Teaching Portfolios: How to set up a OneNote portfolio

I’ve been using OneNote to build my teacher portfolio for a while now.

Back in 2016 I wrote a quick how-to about building your teacher portfolio in OneNote. Back then, of course, there were 12 criteria, and so the template is no longer valid.

However, since that time, I’ve also been adjusting the way in which I use OneNote to collect evidence and artefacts for the portfolio and how they’re organised. This means two things:

1. Its okay to change as you go

Don’t feel like you have to keep your portfolio in the same mode for all three years of your registration. If something isn’t working, don’t feel like you have to stick with it just because that’s how you decided to do it before you had even started.

2. It’s flexible

OneNote is completely flexible to keep up with however you want to organise it. If you want to have the years along the top sections, go for it. If you’d rather have each of the six standards along the top, you can do that too. However it works for your brain, OneNote is flexible enough to cope with it.

Getting Set Up

1. Install Microsoft OneNote

Firstly, you will want to install Microsoft OneNote. Most Windows computers already come with it. However, there are TWO versions of OneNote. There’s the App Store version (which is an all-operating-system app for iOS, Android, and Windows Store), and there is the BETTER version that comes with Microsoft Office – OneNote 2016.

You will want to get the OneNote 2016 version and ensure you pin the icon on your taskbar so you don’t open the other version.

The main reason for this is the ability to install macros, and there is a LOT more control over things like tags, both of which you’ll want to utilise to make your portfolio.

2. Get an Account.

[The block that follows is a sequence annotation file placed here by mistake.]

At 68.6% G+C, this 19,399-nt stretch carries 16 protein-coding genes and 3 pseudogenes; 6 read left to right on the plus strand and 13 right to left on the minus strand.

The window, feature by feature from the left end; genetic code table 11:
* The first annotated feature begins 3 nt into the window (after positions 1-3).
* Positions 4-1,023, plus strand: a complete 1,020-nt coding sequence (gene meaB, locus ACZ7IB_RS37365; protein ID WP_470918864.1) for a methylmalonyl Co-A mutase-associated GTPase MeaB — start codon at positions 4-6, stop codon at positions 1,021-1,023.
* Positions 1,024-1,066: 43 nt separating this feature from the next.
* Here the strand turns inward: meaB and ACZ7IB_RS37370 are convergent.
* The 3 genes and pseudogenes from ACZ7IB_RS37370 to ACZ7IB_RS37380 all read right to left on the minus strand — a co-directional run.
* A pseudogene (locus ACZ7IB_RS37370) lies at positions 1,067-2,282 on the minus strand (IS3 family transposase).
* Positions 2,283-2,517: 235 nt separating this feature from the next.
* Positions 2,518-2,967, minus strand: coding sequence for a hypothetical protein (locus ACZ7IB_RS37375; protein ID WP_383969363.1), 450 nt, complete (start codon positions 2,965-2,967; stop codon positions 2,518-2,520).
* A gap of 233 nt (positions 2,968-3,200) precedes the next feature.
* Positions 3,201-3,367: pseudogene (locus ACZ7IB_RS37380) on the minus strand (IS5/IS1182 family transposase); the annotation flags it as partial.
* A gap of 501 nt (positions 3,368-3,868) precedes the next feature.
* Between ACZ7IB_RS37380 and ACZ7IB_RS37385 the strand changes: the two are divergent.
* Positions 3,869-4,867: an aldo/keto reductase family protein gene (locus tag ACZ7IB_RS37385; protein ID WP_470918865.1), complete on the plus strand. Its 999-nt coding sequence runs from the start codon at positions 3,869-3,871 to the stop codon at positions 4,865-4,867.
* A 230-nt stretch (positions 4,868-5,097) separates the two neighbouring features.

This isn’t a necessity to be able to use OneNote. However there are benefits to having an account, such as sharing, and accessing your portfolio on different devices. Luckily, Microsoft products are free for schools to use. Talk to your network administrator to get Office365 accounts set up for you and your staff.

3. Create a New Notebook

You’ll need to make a new notebook. I would call this something such as “Portfolio 2020-2022” or whichever year range you intend (I just use my registration years).

The reason for this is that as you add evidence into your portfolio, the filesize of your notebook will get bigger and bigger, and cause things to take longer to load the more you have in it. By setting it to just three years, it keeps everything nicely in one place for one round of registrations. You can then save it off and begin a new one when your new registration begins!

I’m not going to go into details on how to create a new notebook. You can find multiple tutorials for this online.

OneNote Tutorial

4. Set Up Sections

The first decision you will want to make is whether you’re going to go with a date-based portfolio or standards-based portfolio. You can read more about that here.

Along the top of OneNote 2016, you will see your ‘Sections’. Here you can see I’ve gone with a date-based section portfolio, but you could just as easily go with standards, or even types of evidence. Dates is just the one that made best sense to me, and it allowed me to try different things each year of the registration period without having to stick to one method of collecting evidence.
Adding a new section is as simple as clicking on the white ‘+’ tab. You can add as many sections as you like, as well as, have groups of sections. So – for instance – you could have a section group for each year, and within each of those groups, have each of the six standards as sections as well. This essentially creates two layers of sections at the top. Like I said, OneNote is pretty flexible for however you want to structure your portfolio.

5. Create Page Headings

On the right hand side of OneNote are your pages (although you can completely customise this so that it is on the left).

You can make up to three layers deep of pages by indenting them under parent pages.

Here you can see I have an “Admin” parent page which holds my index, summaries, job descriptions, release records and anything else pertaining to my registration for the year.

Then I’ve made an “Evidence” parent page which I dump all my pieces of evidence in it. I’ve gone through and put it roughly in chronological order, but this hasn’t always been the case. You could put it in subject order, or leave it in complete chaos. Once again – however your brain works!

Below that is a quick screenshot of another way of setting out the parent pages. You can see that these are expandable with the drop down arrows. You can have anything as parent pages – you could even set up each of the six standards as parent pages that you then put evidence within.